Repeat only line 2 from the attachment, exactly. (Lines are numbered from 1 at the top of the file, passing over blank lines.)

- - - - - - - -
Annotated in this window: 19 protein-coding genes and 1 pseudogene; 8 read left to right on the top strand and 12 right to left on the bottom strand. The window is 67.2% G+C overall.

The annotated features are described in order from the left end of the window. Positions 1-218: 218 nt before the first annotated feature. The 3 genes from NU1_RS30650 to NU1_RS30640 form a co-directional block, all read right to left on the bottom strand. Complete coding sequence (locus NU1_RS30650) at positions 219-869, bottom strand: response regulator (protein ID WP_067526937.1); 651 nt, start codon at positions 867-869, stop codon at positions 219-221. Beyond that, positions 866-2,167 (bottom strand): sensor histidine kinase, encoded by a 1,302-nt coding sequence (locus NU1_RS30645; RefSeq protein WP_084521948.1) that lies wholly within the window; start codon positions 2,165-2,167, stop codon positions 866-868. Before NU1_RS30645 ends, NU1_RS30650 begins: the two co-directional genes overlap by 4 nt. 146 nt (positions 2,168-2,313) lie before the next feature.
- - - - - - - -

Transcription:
The annotated features are described in order from the left end of the window. Positions 1-218: 218 nt before the first annotated feature. The 3 genes from NU1_RS30650 to NU1_RS30640 form a co-directional block, all read right to left on the bottom strand. Complete coding sequence (locus NU1_RS30650) at positions 219-869, bottom strand: response regulator (protein ID WP_067526937.1); 651 nt, start codon at positions 867-869, stop codon at positions 219-221. Beyond that, positions 866-2,167 (bottom strand): sensor histidine kinase, encoded by a 1,302-nt coding sequence (locus NU1_RS30645; RefSeq protein WP_084521948.1) that lies wholly within the window; start codon positions 2,165-2,167, stop codon positions 866-868. Before NU1_RS30645 ends, NU1_RS30650 begins: the two co-directional genes overlap by 4 nt. 146 nt (positions 2,168-2,313) lie before the next feature.